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pBuzz Brass Progression Pathway in Hull

March 20th, 2024 | 4 min read

By Adam McCulloch

pBuzz Brass Progression Pathway in Hull

pBuzz is designed to introduce young minds to the world of brass music and is being used around the world as a whole-class instrument for beginners.

Shaun Crowther, Music Teacher at Hull Music Service, who has also held the position of Principal Tuba in renowned bands like Grimethorpe Colliery, shares his insights on the impact of pBuzz in early brass education. With his extensive background in music performance and education, Shaun's perspective delves into the instrument's ability to revolutionise posture, cultivate musical maturity, and foster inclusivity within the classroom. It is the first step in a progressive instrument pathway.

Addressing Posture and Handling Issues 

“As teachers, we had difficulty with year four children holding instruments," says Shaun. "It was a backward move in regards to the fact that when children did carry on to individual, peripatetic lessons, we had to correct so many issues that they'd gathered over the years, such as bad posture and holding instruments incorrectly." 

This problem with posture also extended to the pratical considerations for the classroom: for delivering whole-class brass lessons, traditional instruments were not the right choice at this stage.

"The amount of space we had in some rooms wasn't really enough for trombones and tubas, so it just wasn't working.”

Annie Lennard pBuzz

Elevating brass education at Maybury Primary School 

A success story for Shaun came at Maybury Primary School in Hull, where Headteacher Alison Grantham is herself a brass player. By introducing students to the pBuzz in year three, the school sets the stage for progression. Year four marks the transition to traditional brass instruments, and the results have been nothing short of remarkable. Graduates of this program showcase enhanced skills and musical maturity, attributes that are nurtured by the foundation laid through pBuzz learning.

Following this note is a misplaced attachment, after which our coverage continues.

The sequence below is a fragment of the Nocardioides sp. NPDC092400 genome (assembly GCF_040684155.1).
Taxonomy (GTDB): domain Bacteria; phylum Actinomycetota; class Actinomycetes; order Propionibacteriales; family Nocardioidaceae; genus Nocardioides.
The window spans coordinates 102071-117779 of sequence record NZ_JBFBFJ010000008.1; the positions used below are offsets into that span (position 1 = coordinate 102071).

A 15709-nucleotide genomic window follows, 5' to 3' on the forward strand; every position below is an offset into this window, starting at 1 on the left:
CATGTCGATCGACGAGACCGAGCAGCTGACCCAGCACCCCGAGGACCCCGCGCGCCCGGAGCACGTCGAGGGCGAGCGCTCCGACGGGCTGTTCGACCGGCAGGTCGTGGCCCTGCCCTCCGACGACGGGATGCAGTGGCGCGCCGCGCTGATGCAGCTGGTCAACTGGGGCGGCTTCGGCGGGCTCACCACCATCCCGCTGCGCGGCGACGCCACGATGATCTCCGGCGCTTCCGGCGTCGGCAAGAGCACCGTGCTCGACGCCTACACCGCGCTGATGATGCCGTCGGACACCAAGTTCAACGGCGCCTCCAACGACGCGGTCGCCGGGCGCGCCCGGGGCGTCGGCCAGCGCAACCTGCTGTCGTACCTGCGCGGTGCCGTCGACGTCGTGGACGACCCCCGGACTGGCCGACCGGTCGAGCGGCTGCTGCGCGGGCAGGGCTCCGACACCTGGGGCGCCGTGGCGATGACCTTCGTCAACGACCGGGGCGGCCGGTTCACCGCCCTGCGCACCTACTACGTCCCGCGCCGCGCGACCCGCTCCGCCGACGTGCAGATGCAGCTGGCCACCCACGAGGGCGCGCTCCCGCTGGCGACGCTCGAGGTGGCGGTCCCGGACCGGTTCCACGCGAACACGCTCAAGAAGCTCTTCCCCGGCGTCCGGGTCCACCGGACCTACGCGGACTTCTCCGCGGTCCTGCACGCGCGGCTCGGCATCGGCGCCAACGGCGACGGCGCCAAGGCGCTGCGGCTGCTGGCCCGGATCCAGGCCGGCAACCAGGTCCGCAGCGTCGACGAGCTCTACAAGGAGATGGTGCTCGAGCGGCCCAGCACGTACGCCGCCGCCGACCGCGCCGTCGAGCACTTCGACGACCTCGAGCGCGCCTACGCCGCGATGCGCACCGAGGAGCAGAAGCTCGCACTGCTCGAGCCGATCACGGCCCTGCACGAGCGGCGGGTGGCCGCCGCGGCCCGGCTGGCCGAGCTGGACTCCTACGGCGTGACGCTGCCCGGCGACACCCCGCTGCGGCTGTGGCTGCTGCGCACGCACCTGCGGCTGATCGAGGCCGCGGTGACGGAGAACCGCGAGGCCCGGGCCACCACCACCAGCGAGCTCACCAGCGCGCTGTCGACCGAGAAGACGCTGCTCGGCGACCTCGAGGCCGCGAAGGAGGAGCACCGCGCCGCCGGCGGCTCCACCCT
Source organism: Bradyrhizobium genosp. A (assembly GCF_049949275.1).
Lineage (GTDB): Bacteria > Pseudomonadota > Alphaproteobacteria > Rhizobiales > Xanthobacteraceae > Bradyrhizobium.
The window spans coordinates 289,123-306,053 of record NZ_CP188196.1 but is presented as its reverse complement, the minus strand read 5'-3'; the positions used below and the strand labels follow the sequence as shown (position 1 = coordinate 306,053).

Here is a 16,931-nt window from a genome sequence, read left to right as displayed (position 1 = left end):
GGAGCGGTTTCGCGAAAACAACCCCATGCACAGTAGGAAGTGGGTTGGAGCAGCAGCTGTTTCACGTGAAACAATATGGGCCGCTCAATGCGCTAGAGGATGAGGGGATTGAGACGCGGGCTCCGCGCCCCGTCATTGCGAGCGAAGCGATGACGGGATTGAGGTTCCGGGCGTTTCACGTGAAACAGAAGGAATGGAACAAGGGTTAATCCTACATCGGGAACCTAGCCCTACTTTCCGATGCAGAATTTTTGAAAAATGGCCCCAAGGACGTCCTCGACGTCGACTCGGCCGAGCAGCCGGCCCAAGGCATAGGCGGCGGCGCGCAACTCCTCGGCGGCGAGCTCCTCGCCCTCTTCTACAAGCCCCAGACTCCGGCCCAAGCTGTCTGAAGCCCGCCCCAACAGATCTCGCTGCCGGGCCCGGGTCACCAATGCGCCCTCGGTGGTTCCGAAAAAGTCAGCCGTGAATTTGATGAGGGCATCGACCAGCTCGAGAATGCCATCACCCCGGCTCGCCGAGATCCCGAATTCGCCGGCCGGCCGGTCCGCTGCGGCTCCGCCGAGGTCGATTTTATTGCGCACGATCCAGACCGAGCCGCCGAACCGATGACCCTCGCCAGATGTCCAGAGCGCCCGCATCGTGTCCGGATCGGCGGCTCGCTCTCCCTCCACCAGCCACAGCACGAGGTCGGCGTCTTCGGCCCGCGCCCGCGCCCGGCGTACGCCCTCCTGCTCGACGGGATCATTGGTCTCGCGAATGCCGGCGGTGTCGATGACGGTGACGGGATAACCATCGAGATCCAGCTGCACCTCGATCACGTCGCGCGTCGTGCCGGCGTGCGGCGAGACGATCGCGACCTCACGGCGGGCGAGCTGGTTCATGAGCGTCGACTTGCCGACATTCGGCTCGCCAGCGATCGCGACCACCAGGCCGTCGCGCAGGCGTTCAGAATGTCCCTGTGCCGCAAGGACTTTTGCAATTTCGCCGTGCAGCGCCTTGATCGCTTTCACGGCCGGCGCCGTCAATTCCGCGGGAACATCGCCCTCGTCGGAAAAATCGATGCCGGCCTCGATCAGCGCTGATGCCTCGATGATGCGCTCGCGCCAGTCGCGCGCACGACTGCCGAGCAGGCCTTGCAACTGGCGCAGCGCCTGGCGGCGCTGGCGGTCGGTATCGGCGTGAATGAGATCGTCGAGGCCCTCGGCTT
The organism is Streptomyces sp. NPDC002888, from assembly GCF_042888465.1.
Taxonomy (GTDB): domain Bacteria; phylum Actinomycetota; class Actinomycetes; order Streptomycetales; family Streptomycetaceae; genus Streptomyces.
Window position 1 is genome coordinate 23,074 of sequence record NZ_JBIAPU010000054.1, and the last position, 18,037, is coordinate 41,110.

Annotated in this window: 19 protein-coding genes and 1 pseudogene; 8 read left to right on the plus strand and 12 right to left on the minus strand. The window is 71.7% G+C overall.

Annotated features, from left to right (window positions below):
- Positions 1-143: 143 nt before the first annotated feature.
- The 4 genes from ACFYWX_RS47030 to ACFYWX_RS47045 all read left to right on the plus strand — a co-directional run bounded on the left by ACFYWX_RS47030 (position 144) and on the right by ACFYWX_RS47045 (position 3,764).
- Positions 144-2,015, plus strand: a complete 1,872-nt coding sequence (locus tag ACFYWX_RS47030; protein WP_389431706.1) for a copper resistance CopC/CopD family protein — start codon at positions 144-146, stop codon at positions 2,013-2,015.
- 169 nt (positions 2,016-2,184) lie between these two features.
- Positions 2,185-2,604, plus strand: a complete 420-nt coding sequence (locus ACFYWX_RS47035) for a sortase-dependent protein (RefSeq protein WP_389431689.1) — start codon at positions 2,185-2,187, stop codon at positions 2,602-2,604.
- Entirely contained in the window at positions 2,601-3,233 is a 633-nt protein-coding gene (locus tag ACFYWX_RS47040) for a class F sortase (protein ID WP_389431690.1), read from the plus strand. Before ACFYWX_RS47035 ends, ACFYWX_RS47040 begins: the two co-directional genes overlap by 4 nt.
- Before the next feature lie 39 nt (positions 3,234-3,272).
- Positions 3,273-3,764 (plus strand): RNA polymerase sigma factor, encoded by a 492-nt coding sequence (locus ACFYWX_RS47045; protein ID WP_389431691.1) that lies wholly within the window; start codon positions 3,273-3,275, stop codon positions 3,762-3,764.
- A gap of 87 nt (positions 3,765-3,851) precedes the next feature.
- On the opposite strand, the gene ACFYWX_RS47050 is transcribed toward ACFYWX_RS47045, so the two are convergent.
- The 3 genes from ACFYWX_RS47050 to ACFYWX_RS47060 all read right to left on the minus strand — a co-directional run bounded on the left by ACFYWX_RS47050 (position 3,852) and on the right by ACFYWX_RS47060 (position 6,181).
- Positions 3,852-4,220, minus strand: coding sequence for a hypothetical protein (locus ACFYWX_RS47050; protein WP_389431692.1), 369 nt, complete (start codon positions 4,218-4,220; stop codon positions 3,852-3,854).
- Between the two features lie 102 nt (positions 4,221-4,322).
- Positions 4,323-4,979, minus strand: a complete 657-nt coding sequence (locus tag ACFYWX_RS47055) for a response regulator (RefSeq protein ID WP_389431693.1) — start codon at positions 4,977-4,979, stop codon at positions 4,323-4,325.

"Maybury Primary is extraordinarily brass-focussed," continues Shaun. "They now have a primary, thirty-piece brass band for students in year five and six. We start them with pBuzz in year three, which is what I think they are intended for, and then in year four they get a brass instrument. And it has been very successful. Most of the children in the last three years that have graduated to the brass band have started with pBuzz."

It is a similar tale to the work that Andy Harris and Sheffield Music Hub are undertaking in South Yorkshire, where children are developing their initial skills on pBuzz before progressing further with brass instruments.

Progressive Instrument Pathway Brass

Mastering the basics of brass and enhancing concentration 

Shaun observes that beginners often struggle when confronted with too many tasks simultaneously, leading to compromised breath control. However, the pBuzz simplifies this process by allowing students to concentrate on the basics—blowing air and moving the slide.

"The kids that start with pBuzz have spent the time learning how to blow and get the basics right," he says. "In other words, you blow a buzz down it and it works. Getting that is so much better when they move onto a brass instrument. It means you can spend an awful lot more time working on posture and performance, which seems to help them advance a lot faster."

This focus on fundamental techniques is aiding by the simplicity of pBuzz. Without the distactions of a brass instrument at an earlier age, their focus remains on the core parts of playing - making that step up to a premium brass instrument all the smoother.

"When they are not worried about how they are holding the instrument and pressing valves, they can concentrate on reading music and blowing air, without giving them too much time to think about it.”

Breathing is pivotal to brass-playing, whether children are playing trombone, tuba, trumpet, or cornet (among many others!) With young learners, Shaun has seen the same problem surface time and time again: “The thing that we notice with brass to beginners is that when you are trying to get them to do too many things at once, the first thing that goes is the breathing."